representation enables


Dillard (2003a) suggests that "multiple and complex representations" enable various entry points for the reader to (re)imagine possibilities as well as negotiate "between and among multiple relations and realities" (p. 670).

St. Pierre and Richardson (2005) add to the discussion of research representation by suggesting that researchers write data in three different ways and then ask:

"What do you know in each rendition that you did not know in the other renditions?" and "How do the different renditions enrich each other?" (p. 975).

The idea is that rather than looking for coherence, one might look for ways in which multiple layers of representation enrich (and in some cases, change) meaning. For example, one can read the longer textual pieces alone, or dive into the hypertext with the accompaniment and input of any number of reading partners: a tree, a companion species, a favourite rock, or spirit guide. Depending on the intention of the reader and whether there is a reading companion present, one's choices, insights, and understandings will vary. In the context of an animist ontology, including spaces for pausing within the text, primarily found in the form of links, music, and images, can support dialogic reading and provide more spacious opportunities for the more-than-human to be co-creators of meaning.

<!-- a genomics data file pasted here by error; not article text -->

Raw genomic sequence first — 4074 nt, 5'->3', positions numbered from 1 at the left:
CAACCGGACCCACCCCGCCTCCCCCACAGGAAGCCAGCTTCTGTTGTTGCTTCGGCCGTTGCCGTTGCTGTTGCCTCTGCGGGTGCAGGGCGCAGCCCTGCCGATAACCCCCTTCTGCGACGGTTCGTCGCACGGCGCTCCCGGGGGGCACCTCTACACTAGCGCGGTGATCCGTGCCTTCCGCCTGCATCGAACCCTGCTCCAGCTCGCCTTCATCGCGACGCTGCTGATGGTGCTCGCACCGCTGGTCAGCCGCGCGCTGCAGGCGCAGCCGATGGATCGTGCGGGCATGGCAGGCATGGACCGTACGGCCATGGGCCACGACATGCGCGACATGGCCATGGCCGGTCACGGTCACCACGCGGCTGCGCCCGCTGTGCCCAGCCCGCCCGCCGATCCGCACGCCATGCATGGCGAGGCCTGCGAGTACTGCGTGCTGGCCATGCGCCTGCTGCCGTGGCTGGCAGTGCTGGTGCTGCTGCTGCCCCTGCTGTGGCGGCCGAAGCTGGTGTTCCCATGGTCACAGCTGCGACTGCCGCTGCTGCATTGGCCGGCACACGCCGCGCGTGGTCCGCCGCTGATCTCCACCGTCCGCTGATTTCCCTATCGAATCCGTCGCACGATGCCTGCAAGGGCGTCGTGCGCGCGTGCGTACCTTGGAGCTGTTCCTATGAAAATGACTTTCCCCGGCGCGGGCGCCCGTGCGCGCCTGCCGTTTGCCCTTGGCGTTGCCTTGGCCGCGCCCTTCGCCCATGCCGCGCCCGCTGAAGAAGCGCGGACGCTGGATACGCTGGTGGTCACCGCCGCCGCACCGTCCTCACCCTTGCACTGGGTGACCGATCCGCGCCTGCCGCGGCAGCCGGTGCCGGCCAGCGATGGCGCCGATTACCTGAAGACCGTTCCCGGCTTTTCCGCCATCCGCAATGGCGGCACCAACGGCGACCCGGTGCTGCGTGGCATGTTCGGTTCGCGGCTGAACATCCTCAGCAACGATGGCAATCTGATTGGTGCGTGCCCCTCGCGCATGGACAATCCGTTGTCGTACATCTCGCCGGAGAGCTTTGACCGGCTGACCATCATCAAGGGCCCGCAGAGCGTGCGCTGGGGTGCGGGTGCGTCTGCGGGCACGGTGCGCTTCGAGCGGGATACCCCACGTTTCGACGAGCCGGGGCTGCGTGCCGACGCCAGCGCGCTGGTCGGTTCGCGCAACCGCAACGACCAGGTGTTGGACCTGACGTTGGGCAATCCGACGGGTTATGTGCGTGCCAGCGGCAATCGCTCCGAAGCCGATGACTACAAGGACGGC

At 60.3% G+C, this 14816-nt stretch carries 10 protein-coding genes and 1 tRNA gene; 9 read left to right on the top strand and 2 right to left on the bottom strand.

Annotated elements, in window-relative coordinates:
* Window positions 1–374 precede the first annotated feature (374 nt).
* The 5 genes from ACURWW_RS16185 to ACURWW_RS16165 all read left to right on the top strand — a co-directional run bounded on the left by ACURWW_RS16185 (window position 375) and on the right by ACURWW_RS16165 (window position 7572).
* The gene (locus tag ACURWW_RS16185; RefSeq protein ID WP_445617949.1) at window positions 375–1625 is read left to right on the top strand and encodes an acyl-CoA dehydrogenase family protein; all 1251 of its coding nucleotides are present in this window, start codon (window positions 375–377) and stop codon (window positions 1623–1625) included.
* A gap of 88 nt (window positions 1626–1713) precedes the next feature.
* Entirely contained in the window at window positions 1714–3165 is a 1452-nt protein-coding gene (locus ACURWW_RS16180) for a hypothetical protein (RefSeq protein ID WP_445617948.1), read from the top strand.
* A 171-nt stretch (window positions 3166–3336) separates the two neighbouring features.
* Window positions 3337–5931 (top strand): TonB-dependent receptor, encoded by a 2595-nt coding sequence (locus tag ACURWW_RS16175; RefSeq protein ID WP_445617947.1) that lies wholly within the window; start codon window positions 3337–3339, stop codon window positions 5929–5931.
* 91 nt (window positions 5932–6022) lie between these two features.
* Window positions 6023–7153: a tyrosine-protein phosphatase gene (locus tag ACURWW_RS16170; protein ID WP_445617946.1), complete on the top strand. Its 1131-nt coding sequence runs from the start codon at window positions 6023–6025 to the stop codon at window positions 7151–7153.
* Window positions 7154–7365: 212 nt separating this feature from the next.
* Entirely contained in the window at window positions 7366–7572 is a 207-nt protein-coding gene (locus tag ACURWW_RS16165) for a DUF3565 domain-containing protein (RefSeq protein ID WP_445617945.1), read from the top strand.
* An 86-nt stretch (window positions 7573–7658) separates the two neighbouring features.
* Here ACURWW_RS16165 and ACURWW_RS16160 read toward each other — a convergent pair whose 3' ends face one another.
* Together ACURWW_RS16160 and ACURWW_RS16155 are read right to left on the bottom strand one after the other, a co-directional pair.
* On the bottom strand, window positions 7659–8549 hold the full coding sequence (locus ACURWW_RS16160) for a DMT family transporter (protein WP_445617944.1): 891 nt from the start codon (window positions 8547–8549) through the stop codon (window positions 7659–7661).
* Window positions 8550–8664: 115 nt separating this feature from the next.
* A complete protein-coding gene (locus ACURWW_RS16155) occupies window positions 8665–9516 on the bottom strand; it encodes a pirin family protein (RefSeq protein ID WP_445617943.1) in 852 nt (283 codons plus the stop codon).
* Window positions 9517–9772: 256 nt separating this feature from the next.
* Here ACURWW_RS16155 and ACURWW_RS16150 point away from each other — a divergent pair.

Thus multiple representations, and the twinning of research and representation unsettles the continual reinscription of humans as the unmarked norm and only conscious agents involved in research and reading processes. Attending to research representation also enables access to ontologies, epistemologies, and a identity/subjectivity often not made visible, or easily accessible, in Western contexts. As noted elsewhere, it may be easier to see the ways in which dominant discourses have closed down ontological and epistemological perspectives that support research/representation with the many voices of animate Earth, than it is to fully engage the epistemologies, ontologies, and associated methodologies, methods and representational forms that enable more-than-human persons to be active participants in research.